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  • Writer's pictureKirk

How to do Currency Exchange when Traveling

Updated: Oct 4, 2023

I learned this through trial and error. On my first international trip I had no idea what to do so I did the stupidest thing I could. I exchanged it at a bank in my own country. I didn’t even look up the official exchange rate, so I had no idea the bank was fleecing me for 10%. Ugh! It was the only time I did this.

A common currency exchange place is at the destination airport. It’s convenient and they will always have the country’s currency you seek, unlike a bank in your home country. But again, plan to pay a premium for this convenience. My experience is this is in the 5-8% premium range. Maybe higher. Too high for me! But at times a necessary expenditure if you need to pay a cab driver who likely only deals in cash. In this case get an idea of what cab fare is and only exchange enough for that charge. Exchange the rest you need later at a more favorable location.

Tip: I have asked the cab driver at the airport if he knows of a place to stop enroute where I can get a good exchange rate. They often know the best places and have never charged for the stopover.

But before you exchange any amount at the airport, seek out an ATM machine if available, this is often the best currency exchange option. These are almost always available in airports. The charge is in the low single percent numbers, probably an average of about 2% plus any small fixed charge your bank charges (if they do) for using an ATM. But be careful here! Some ATM machines act like they’re doing you a favor by asking if you want to do the exchange in your home country or their currency. Always select the country’s currency you’re in at the time as they will add on their own currency exchange rate if you select your home country currency. It’s a big scam I wish was illegal because it is so confusing to the naive tourist. Repeat: Always select to be charged in the currency of the country you’re in at that time.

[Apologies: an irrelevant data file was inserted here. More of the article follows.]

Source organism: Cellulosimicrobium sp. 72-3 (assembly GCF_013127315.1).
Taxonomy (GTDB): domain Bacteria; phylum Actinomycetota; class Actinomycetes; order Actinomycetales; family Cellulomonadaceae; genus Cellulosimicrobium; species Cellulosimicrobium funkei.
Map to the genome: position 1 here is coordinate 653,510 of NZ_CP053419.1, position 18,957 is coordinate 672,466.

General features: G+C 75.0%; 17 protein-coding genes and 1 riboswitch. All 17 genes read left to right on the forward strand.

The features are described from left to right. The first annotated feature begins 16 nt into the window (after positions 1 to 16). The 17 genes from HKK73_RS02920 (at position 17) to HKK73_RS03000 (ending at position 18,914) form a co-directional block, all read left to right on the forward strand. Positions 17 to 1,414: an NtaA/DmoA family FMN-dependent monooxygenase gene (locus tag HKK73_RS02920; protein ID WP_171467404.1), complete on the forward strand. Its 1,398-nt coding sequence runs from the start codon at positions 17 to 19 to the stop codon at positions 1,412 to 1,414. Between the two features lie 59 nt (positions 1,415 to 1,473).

Another convenient option many use is at the hotel where they are staying. But again, there is a charge for this convenience often near the same premium your home country bank charges, upward to 10%!

Another option is to exchange currency at the bank of the country you’re visiting. Again, expect to pay a higher premium as well as waiting in a long cue for this privilege. Not for me (although I have done it).

I often seek out money exchange kiosks that are found all through the larger cities. This can be a good option. But do some shopping. They’re not all the same. Google the best ratein your area. But I would avoid this option if the exchange differs by more than 3% of the official rate.

Many countries accept the US dollar and the Euro for legal tender. Usually the exchange rate the vendor gives is unfavorable but not always. I often ask what they'll charge for cash in both currencies then decide. But if you're not good at math in your head or don't have a calculator (all phones do now), then it's best not to gamble.

But the best option can be to use a credit card that does not charge a foreign transaction fee (before traveling check which cards you have that do not charge this). You will usually get the best exchange (true exchange) rate and it minimizes the cash you’re carrying around. Also it gives you all the credit card protection your bank allows for the purchase. But again, when using this option the vendor may ask you which currency to charge the card. Always say their currency. So if in Thailand, say Thai Baht.

A few last things worth mentioning regarding credit cards. In lesser developed countries credit cards are not accepted or your brand of card will not be. Visa and MasterCard are most acceptable. Also beware of surcharges a vendor may impose. The 3-5% additional fee they might tack on will usually discourage me from pulling out the card, but any points you may get from the purchase can offset this. Do the math and decide.

Currency exchange can be confusing. But if you’re spending $5,000 on a foreign vacation saving 7% on exchange rate can give you an extra $350 pocket money. Multiply that by multiple trips and it’s more than enough to motivate me to be educated and diligent.

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